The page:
Realizing Children’s Rights in Rwanda
Rwanda has made significant strides in overcoming the legacy of its 1994 devastating genocide. Profound social, economic, and structural reforms have led the country to witness important economic growth, and major progress has been made in reducing poverty and delivering healthcare and educational services. However, despite this progress, Rwanda remains one of the world’s poorest countries where children continue to be vulnerable to chronic malnutrition, poor health conditions, violence, child labour and exploitation – all of which endanger their lives, development and well-being.
Children’s Rights Index: 6,56/10
Red level: Difficult situation
Population: 13 million
Pop. ages 0-14: 39%
Life expectancy: 69 years
Under-5 mortality rate: 34‰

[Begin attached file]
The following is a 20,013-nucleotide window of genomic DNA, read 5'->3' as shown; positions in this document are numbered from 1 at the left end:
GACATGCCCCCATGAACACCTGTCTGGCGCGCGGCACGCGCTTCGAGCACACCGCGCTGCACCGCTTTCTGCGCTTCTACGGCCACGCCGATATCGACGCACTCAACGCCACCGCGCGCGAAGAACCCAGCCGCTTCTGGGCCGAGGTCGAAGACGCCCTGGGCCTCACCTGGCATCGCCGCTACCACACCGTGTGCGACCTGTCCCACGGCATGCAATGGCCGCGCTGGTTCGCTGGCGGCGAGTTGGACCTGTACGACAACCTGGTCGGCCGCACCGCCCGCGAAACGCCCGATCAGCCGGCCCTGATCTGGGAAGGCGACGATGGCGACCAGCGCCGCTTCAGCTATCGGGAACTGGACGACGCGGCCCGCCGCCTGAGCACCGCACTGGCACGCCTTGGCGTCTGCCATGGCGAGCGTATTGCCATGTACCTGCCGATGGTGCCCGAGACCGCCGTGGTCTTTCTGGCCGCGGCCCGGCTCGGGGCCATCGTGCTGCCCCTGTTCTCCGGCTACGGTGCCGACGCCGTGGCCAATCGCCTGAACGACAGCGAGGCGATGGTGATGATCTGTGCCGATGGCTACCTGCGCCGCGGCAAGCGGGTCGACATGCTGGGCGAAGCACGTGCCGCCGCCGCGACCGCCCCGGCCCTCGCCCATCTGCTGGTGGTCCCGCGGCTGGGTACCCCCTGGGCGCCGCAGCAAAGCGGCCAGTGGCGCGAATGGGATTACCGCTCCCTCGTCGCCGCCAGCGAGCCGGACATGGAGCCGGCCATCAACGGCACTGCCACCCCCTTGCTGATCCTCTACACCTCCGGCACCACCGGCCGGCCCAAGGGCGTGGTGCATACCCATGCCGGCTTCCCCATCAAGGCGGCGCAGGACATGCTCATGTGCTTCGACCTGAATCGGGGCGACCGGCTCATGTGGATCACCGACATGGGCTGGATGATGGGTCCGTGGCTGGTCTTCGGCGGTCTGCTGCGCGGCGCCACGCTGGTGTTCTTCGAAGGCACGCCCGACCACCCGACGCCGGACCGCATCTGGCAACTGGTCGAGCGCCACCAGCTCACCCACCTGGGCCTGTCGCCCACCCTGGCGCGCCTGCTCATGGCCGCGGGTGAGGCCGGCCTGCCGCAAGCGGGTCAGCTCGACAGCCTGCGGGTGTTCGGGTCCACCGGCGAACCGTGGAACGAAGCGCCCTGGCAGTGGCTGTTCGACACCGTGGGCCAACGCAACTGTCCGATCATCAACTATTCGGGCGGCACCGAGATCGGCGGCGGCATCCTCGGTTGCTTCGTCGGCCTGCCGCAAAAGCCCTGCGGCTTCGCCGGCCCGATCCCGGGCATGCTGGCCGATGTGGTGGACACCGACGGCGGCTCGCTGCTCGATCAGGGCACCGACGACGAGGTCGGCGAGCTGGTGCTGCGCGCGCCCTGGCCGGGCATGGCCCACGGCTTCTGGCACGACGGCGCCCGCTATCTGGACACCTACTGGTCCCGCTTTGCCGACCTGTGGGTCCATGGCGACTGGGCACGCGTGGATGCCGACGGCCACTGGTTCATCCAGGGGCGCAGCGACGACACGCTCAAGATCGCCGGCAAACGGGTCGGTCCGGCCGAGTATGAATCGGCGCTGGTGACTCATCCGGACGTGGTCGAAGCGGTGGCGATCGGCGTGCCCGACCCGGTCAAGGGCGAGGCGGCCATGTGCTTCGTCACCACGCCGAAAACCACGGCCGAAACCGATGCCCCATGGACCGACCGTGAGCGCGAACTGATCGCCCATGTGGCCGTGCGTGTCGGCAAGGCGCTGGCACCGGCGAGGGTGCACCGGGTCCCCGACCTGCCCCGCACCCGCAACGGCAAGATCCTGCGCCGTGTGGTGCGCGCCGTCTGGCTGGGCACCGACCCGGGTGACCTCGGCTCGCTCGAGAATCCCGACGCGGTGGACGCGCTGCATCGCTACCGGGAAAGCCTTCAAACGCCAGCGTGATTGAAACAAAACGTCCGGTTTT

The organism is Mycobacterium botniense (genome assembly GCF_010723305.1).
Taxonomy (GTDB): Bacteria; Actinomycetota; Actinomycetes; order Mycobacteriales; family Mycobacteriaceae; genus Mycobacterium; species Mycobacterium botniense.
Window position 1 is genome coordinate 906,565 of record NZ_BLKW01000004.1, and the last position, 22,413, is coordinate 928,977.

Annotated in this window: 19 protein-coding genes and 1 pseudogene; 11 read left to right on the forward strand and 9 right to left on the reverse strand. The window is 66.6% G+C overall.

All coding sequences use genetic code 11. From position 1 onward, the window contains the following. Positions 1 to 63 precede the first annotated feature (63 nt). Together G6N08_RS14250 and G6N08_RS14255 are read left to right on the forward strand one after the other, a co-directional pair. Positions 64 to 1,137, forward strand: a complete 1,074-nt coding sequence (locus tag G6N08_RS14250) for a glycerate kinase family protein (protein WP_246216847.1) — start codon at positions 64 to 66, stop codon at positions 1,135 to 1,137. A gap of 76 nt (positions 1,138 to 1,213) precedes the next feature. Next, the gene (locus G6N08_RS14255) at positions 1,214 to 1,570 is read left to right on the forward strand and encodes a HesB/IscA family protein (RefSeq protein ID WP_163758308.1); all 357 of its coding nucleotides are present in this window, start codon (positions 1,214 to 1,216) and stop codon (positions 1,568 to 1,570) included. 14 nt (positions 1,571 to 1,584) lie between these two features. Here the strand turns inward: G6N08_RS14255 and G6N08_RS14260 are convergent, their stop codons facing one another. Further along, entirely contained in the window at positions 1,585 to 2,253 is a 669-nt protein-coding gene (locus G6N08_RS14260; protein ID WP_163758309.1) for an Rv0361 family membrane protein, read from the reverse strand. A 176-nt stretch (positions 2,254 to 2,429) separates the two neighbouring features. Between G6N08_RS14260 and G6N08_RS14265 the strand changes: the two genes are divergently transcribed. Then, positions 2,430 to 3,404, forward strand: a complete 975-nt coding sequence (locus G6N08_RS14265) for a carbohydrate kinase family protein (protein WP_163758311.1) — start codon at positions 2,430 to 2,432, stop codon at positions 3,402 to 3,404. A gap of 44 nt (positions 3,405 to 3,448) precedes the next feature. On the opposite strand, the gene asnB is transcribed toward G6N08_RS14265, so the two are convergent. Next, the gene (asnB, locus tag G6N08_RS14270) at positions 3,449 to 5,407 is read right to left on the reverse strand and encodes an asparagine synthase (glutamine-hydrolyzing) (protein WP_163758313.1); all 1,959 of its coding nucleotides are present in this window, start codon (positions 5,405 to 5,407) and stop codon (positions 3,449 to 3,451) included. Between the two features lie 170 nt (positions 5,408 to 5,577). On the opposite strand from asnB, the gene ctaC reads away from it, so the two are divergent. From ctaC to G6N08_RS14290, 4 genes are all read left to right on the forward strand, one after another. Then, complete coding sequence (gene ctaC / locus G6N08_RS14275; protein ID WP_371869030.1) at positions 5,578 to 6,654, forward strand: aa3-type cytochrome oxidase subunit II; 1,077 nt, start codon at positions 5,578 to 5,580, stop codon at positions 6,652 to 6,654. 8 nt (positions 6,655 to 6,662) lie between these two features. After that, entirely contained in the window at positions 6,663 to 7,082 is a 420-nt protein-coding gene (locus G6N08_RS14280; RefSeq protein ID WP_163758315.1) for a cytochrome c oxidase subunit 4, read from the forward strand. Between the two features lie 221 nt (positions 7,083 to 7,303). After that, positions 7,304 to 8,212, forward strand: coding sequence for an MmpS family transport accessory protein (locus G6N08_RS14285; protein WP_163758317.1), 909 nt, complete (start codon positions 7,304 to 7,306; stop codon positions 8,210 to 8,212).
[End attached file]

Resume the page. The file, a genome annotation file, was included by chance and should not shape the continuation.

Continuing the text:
Rwanda at a Glance
Rwanda is a small landlocked country in East Africa bordered by the Democratic Republic of Congo (DRC) to the west, Tanzania to the east, Uganda to the north, and Burundi to the south. Rwanda has one of the highest population densities in Africa with a young, mostly rural population, estimated at thirteen million (World Bank, 2020). Rwanda’s political, social, and economic reality is profoundly affected by the civil war in early 1990 and the genocide of 1994. Despite this, Rwanda has made significant progress towards economic prosperity and infrastructure development in the last two decades.
In efforts to realize its Vision 2020 Development Plan, Rwanda has implemented two five-year economic development and poverty reduction strategies (EDPRS I & EDPRS II). Additionally, political stability, strong governance, fiscal and administrative decentralization, and zero tolerance for corruption are key factors which have contributed to the country’s economic growth (Republic of Rwanda, 2012).